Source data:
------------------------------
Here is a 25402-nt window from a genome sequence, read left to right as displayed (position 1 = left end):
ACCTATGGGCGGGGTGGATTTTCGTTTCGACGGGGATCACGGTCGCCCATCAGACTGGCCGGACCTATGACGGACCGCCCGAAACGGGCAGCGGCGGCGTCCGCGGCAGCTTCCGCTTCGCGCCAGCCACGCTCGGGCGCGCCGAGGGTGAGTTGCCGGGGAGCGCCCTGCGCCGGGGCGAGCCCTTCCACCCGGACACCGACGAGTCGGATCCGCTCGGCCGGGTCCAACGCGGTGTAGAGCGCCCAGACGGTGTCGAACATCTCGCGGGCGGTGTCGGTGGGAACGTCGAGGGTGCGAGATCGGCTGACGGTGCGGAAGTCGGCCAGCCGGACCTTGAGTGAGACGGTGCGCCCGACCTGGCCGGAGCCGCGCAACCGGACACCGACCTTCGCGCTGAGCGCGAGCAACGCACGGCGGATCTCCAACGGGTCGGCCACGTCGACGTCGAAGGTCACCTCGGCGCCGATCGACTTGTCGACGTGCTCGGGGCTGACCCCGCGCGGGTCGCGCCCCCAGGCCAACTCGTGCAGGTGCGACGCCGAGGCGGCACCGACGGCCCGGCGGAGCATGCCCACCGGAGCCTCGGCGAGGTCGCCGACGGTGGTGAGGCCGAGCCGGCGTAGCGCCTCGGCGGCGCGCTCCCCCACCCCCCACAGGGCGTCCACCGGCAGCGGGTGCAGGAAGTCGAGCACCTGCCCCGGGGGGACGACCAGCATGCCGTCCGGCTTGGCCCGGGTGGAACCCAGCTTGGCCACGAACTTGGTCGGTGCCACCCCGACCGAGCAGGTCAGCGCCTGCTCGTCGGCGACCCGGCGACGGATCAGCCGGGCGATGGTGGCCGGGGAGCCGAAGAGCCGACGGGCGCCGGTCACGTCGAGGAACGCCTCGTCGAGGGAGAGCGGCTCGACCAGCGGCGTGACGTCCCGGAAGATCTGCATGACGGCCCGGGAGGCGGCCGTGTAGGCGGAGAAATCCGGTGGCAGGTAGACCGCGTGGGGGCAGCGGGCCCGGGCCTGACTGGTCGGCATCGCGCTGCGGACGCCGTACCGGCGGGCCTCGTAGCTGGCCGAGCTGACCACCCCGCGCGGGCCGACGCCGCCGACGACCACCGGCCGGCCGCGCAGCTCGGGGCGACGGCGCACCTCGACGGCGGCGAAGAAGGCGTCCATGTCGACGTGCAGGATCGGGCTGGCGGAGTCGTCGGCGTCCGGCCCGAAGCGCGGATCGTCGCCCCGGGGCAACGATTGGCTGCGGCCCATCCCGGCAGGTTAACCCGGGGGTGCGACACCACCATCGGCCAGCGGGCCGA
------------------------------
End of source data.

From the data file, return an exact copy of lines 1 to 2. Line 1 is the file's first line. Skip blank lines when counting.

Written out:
Here is a 25402-nt window from a genome sequence, read left to right as displayed (position 1 = left end):
ACCTATGGGCGGGGTGGATTTTCGTTTCGACGGGGATCACGGTCGCCCATCAGACTGGCCGGACCTATGACGGACCGCCCGAAACGGGCAGCGGCGGCGTCCGCGGCAGCTTCCGCTTCGCGCCAGCCACGCTCGGGCGCGCCGAGGGTGAGTTGCCGGGGAGCGCCCTGCGCCGGGGCGAGCCCTTCCACCCGGACACCGACGAGTCGGATCCGCTCGGCCGGGTCCAACGCGGTGTAGAGCGCCCAGACGGTGTCGAACATCTCGCGGGCGGTGTCGGTGGGAACGTCGAGGGTGCGAGATCGGCTGACGGTGCGGAAGTCGGCCAGCCGGACCTTGAGTGAGACGGTGCGCCCGACCTGGCCGGAGCCGCGCAACCGGACACCGACCTTCGCGCTGAGCGCGAGCAACGCACGGCGGATCTCCAACGGGTCGGCCACGTCGACGTCGAAGGTCACCTCGGCGCCGATCGACTTGTCGACGTGCTCGGGGCTGACCCCGCGCGGGTCGCGCCCCCAGGCCAACTCGTGCAGGTGCGACGCCGAGGCGGCACCGACGGCCCGGCGGAGCATGCCCACCGGAGCCTCGGCGAGGTCGCCGACGGTGGTGAGGCCGAGCCGGCGTAGCGCCTCGGCGGCGCGCTCCCCCACCCCCCACAGGGCGTCCACCGGCAGCGGGTGCAGGAAGTCGAGCACCTGCCCCGGGGGGACGACCAGCATGCCGTCCGGCTTGGCCCGGGTGGAACCCAGCTTGGCCACGAACTTGGTCGGTGCCACCCCGACCGAGCAGGTCAGCGCCTGCTCGTCGGCGACCCGGCGACGGATCAGCCGGGCGATGGTGGCCGGGGAGCCGAAGAGCCGACGGGCGCCGGTCACGTCGAGGAACGCCTCGTCGAGGGAGAGCGGCTCGACCAGCGGCGTGACGTCCCGGAAGATCTGCATGACGGCCCGGGAGGCGGCCGTGTAGGCGGAGAAATCCGGTGGCAGGTAGACCGCGTGGGGGCAGCGGGCCCGGGCCTGACTGGTCGGCATCGCGCTGCGGACGCCGTACCGGCGGGCCTCGTAGCTGGCCGAGCTGACCACCCCGCGCGGGCCGACGCCGCCGACGACCACCGGCCGGCCGCGCAGCTCGGGGCGACGGCGCACCTCGACGGCGGCGAAGAAGGCGTCCATGTCGACGTGCAGGATCGGGCTGGCGGAGTCGTCGGCGTCCGGCCCGAAGCGCGGATCGTCGCCCCGGGGCAACGATTGGCTGCGGCCCATCCCGGCAGGTTAACCCGGGGGTGCGACACCACCATCGGCCAGCGGGCCGA